University IP Management and the Weakness of Science-based Entrepreneurship in Japan: Impact on Innovation

Robert Kneller , Professor at Research Center for Advanced Science and Technology (RCAST) ,University of Tokyo

RSVP required by 5PM May 12

Dr. Kneller's talk examines how national systems of industry-university cooperation impact innovation by comparing the Japanese system with that of the U.S. Dr. Kneller has spent 13 years in a major science and engineering research center in the University of Tokyo. His talk shows how the Japanese system favors exclusive transfer of academic discoveries to established companies. It also examines other factors affecting science and engineering entrepreneurship in Japan. The talk references recent research showing that, at least in pharmaceuticals, new companies are more likely than old to pioneer the early development of novel technologies, especially those arising in universities. Japan's experience is relevant to current debates in America related to university management of intellectual property, entrepreneurship by faculty and students, appropriate ways to encourage industry-university collaboration, and the importance of peer review in allocating government university research funding.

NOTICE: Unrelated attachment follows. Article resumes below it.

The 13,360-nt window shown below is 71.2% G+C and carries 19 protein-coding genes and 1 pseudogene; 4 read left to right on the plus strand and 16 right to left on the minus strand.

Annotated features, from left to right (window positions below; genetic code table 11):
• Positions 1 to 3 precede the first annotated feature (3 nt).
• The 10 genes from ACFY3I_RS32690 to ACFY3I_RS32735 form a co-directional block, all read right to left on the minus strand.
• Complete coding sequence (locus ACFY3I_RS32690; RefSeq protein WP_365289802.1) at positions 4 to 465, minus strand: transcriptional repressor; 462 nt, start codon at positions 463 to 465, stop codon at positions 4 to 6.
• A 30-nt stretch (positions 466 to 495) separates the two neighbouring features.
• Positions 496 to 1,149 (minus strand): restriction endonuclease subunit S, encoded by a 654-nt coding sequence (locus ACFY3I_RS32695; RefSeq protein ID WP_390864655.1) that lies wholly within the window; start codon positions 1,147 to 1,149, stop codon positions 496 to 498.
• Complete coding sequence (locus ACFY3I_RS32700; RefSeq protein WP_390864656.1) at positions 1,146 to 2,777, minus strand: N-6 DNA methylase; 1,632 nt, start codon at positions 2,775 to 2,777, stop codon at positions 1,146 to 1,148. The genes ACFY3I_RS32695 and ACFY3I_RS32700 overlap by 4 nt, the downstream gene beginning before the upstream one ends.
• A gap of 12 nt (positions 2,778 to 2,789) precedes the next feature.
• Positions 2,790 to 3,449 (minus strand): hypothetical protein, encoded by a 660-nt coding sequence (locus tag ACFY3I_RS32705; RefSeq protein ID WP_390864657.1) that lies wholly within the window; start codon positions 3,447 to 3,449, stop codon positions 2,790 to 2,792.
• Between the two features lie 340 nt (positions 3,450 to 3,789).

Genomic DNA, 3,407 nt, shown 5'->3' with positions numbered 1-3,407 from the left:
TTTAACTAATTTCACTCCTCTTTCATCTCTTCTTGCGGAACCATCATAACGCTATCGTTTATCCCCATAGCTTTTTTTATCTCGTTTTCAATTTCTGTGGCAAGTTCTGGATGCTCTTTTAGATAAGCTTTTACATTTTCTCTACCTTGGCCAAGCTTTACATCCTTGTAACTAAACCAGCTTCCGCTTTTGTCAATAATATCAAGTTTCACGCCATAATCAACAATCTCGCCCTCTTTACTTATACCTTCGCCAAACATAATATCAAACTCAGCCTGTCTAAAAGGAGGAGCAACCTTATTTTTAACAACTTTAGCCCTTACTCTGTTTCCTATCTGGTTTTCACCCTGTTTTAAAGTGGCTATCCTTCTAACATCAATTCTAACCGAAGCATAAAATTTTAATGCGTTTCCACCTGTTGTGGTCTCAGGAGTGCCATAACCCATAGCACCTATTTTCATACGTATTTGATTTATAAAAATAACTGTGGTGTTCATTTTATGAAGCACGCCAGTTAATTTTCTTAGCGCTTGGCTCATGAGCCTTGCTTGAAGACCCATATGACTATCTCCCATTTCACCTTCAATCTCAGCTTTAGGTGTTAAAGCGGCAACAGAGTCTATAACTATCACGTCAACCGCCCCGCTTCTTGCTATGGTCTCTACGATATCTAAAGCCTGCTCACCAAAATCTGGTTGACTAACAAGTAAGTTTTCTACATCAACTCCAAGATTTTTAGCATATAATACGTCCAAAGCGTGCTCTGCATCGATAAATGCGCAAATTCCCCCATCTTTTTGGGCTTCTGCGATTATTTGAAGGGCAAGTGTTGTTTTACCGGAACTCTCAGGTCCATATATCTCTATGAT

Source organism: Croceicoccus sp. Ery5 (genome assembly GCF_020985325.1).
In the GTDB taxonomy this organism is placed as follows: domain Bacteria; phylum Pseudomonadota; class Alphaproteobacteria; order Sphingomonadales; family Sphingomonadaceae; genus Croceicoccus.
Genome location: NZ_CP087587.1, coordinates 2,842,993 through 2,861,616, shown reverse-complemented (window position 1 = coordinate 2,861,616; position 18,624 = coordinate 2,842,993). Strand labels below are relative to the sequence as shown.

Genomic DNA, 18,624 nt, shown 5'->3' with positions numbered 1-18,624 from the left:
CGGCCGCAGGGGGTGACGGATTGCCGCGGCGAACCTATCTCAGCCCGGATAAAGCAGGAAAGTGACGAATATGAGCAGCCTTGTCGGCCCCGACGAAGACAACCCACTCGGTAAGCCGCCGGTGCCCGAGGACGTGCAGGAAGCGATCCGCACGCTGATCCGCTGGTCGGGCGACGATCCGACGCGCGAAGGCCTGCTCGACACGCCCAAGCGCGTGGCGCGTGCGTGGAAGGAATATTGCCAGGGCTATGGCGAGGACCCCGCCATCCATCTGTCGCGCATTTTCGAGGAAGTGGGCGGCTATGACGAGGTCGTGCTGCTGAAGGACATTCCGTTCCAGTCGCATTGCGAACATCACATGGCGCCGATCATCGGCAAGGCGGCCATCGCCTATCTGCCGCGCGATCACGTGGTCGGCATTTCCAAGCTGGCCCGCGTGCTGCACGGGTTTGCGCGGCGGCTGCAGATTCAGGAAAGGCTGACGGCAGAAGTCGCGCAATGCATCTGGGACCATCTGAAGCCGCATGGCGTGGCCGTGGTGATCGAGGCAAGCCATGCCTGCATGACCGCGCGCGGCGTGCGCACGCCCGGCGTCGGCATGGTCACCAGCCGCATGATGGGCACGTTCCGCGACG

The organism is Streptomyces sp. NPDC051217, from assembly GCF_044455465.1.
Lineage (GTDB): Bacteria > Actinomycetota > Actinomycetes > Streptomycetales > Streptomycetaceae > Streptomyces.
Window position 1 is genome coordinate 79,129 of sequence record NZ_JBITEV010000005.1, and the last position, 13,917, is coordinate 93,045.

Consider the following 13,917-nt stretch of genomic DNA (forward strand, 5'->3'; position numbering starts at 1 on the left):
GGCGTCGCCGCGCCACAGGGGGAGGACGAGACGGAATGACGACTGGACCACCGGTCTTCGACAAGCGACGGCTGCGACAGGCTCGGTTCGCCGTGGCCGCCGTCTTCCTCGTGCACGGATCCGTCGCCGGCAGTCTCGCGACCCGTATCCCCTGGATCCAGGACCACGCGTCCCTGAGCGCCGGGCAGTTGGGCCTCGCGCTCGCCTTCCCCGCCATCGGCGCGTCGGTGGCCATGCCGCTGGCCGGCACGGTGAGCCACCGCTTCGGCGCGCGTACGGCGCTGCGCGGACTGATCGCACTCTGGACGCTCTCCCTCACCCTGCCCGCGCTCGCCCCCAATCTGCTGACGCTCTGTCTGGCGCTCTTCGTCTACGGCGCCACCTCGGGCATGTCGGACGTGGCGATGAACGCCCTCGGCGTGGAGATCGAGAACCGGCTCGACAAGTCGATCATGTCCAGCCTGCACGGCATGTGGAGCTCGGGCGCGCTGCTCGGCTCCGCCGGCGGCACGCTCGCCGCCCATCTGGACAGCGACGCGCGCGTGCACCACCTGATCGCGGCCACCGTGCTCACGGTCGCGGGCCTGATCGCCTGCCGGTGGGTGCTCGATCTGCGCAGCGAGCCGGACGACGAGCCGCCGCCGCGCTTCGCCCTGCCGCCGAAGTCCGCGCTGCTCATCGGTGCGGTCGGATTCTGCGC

About the speaker

Robert Kneller is a vising professor at Stanford Medical School and professor at the Research Center for Advanced Science and Technology (RCAST) at University of Tokyo.

He worked in Tianjin Children's Hospital and the Chinese Academy of Preventive Medicine in 1986 and 1987, before joining the U.S. National Institutes of Health (NIH) in 1988. In NIH, he was a cancer epidemiologist and then was responsible for negotiating collaborative agreements with industry to develop NIH anti-cancer therapies. In1997, an Abe Fellowship enabled him to study the Japanese system of university-industry cooperation in the University of Tokyo. Since 1998 he has been a professor in that university's Research Center for Advanced Science and Technology (RCAST). His research focuses on university-industry cooperation, the role of start-ups in innovation, the discovery and commercialization of biomedical technologies, and conflicts of interests associated with academic entrepreneurship. More information about the speaker is at

Friday, May 13, 2011 | 12:00 pm — 2:00 pm
CISAC Central Conference Room, 2nd Floor, Encina Hall